The Search for Space
How a theory of political polling explains why New Labour was like Dennis Bergkamp
New Labour had a difficult, unstable relationship with football. In the early days, there was a clear attempt to embrace the game. One of Tony Blair's most memorable media moments in opposition was a bizarre photo-shoot with the then-Newcastle United manager Kevin Keegan. For Blair, not a football fan by any means (despite occasional attempts to suggest otherwise) 27 consecutive headers between the two was rather impressive. Labour swept to power on the coattails of the Cool Britannia mood of the mid 1990s, perhaps best epitomised culturally by Euro 96.
In office, it was a more complex story. Labour quickly formed the Football Task Force, which had a huge remit but was summed up best by Roger Titford in When SaturdayComes: "If it were a match, it would be a 0-0 stalemate." To come were the Football Offences and Disorder Act 1999 and the Football Disorder Act 2000, both of which prompted dismay from supporter groups. Even Gordon Brown, a genuine football fan, couldn't repair the relationship as Prime Minister, despite going out of his way to do so as demonstrated, for instance, by his interview with the England captain Rio Ferdinand in Observer Sports Monthly. Quite what occurred to prompt Benedict Brogan, the deputy editor of the Daily Telegraph, to write upon David Cameron's arrival at No 10 this year, "New Labour did many things to our politics, but one of the worst was to elevate football and its most tiresome aspects into a quasi-religion" is unclear. There is a link between New Labour and football, however, in the form of strategy.
The relationship between football and politics is often considered in blatant, structural terms — Silvio Berlusconi's ownership of AC Milan, or the political importance of Barcelona, for example. There have occasionally been broader links between football style and political ideology. "There's a right-wing football and a left-wing football," said César Luis Menotti, the philosopher prince of Argentine football, who led them to success at the 1978 World Cup. "Right-wing football wants to suggest that life is struggle. It demands sacrifices. We have to become of steel and win by any method… obey and function, that's what those with power want from the players." It's impossible to ignore certain patterns here — the stereotypical Dutch liberalism tallies with the Total Football system of the 1970s, for example. David Winner, in his history of Dutch football, Brilliant Orange, discusses Liberation Day in 1965 (and the 'total architecture' concept in Amsterdam) before he feels able to go in-depth about Total Football itself. In one way or another, political ideology is linked to footballing ideology.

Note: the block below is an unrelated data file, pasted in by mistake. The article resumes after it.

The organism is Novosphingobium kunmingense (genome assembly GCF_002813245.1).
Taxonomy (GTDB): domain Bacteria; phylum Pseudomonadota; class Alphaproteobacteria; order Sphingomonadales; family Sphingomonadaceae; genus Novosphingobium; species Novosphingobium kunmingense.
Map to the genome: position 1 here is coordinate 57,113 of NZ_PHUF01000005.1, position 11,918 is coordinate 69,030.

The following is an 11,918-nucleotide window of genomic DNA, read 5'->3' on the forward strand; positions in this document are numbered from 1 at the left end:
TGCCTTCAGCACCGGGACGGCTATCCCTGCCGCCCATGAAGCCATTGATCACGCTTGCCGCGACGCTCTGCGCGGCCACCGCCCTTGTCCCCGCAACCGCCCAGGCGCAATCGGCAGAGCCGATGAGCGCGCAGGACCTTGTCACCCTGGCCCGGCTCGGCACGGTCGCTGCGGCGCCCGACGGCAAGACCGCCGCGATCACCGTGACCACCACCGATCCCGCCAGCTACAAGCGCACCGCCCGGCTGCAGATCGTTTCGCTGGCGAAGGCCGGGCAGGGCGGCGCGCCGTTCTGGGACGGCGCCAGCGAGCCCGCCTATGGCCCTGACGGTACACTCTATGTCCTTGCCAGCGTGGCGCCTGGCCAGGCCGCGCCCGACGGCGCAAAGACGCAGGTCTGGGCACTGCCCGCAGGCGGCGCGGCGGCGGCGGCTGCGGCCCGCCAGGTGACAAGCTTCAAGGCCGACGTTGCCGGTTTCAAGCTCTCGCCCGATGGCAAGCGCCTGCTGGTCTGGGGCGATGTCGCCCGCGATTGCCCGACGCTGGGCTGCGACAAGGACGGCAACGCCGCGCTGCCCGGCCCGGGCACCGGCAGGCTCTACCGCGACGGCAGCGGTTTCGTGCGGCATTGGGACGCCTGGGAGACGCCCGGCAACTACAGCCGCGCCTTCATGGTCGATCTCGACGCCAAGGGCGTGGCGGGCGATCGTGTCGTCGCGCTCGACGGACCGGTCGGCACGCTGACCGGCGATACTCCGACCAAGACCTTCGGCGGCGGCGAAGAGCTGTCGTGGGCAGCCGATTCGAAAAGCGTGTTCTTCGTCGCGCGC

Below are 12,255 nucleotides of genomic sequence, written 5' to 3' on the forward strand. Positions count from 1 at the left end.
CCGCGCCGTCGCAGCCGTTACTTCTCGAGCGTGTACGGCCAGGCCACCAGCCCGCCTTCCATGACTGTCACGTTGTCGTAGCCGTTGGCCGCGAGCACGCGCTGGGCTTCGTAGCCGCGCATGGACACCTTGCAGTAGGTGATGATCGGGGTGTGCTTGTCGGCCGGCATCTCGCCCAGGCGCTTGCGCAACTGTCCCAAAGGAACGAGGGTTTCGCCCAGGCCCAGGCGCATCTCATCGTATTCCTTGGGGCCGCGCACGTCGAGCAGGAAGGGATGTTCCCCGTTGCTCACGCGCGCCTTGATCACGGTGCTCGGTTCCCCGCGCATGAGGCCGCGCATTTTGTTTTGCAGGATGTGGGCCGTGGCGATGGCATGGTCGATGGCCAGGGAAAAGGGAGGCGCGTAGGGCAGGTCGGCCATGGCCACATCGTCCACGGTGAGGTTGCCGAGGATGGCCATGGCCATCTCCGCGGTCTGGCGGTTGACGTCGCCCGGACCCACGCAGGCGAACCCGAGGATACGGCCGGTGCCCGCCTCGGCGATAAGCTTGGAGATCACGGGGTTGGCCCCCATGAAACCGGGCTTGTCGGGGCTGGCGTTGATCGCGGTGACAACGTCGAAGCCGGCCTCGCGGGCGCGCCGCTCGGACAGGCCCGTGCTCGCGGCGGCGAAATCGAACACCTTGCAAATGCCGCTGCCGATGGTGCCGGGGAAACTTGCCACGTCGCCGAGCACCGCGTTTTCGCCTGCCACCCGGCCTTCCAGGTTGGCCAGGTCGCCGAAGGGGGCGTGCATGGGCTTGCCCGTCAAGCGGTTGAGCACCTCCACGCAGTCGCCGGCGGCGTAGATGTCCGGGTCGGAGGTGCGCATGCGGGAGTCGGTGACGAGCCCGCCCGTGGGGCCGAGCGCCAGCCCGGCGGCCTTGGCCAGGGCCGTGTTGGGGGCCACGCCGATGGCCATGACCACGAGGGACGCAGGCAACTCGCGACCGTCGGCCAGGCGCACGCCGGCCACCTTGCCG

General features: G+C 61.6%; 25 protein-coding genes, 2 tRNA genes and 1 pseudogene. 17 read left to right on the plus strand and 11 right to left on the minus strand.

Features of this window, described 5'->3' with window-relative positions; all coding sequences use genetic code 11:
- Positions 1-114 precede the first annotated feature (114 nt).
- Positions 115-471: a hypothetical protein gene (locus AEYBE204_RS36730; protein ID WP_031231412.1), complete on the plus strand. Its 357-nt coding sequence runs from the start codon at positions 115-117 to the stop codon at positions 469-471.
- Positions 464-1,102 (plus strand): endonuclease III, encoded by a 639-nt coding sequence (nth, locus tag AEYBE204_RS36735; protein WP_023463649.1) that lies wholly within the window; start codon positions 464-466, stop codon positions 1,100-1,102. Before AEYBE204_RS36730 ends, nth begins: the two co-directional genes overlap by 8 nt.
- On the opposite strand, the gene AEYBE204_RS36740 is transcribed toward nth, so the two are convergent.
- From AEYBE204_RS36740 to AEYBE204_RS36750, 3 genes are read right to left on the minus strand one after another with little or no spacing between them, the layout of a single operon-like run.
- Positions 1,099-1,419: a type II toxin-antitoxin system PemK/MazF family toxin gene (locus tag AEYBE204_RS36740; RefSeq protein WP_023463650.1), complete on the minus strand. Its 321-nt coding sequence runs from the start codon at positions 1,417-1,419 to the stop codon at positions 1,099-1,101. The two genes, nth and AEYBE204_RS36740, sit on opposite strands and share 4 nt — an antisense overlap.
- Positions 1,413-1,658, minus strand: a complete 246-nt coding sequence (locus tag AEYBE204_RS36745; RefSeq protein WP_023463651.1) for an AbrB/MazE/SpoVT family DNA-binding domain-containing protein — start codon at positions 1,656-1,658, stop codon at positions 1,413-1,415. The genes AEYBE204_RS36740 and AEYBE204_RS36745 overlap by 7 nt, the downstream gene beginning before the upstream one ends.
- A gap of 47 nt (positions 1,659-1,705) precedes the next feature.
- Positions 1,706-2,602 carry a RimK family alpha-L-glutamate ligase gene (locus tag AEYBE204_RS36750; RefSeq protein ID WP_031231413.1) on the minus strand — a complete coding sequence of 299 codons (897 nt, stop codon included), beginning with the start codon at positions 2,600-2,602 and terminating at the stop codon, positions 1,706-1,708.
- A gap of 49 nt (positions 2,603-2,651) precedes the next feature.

There is a much simpler similarity, however, when one considers political strategy, particularly the strand of 'spatial' voting theories. The most famous spatial theorist was Anthony Downs, whose 1957 book An Economic Theory of Democracy remains one of the most influential works of voting theory. He drew heavily upon the work of Harold Hotelling, a mathematical statistician and economic theorist, and put forward a set of ideas that is now most commonly referred to as the 'median voter theory'.
The theory requires some explanation. In basic terms, Downs believed that voters were heavily aware of the classic left-right political paradigm. However, rather than seeing themselves as simply 'left wing' or 'right wing', Downs believed in a left-right scale running from 0-100, and voters would see themselves at a point on that scale. Equally, political parties (or political candidates) would be seen by the electorate as somewhere on the scale, and voters would simply vote for the party closest to them. So, if the centre-left party was at point 25, the centre party was at point 50 and the centre-right party at point 75, and a voter considered himself at point 65, he would vote for the centre-right party.
As Downs himself admitted, his ideas are incredibly simple. Nevertheless, he insisted that his theory should not be judged by its limitations, but by its predictive capacity. The theory essentially recommended that in two-party systems a party should move towards the centre ground (to voter 50, the median voter) whilst being sure of still capturing its 'side' of the ideological spectrum, and therefore win the majority of votes. Bill Clinton's triumph in 1992 was cast as a victory for the median voter theory, and Blair's 1997 win gave the theory more credibility in Britain.
Experts on New Labour gave a large amount of credit to Phillip Gould, New Labour's chief pollster, for Labour's tactics. He was described by Philip Norton, considered one of the UK's foremost political writers, as "a phenomenon… there has been no figure like him in British political history." Norton's tireless polling meant Labour understood where the 'median voter' was, and therefore they were able to pinpoint the exact 'space' in the ideological spectrum to occupy. In Pippa Norris's review of the 1997 General Election, through extensive surveying of the electorate she found that the median voter was at point '50', and that Labour were seen as being at point '45', whilst the Conservatives were at '74'. Labour had positioned themselves correctly, and their majority of 179 was the highest in the Commons since universal suffrage for adults over 21 was introduced in 1928.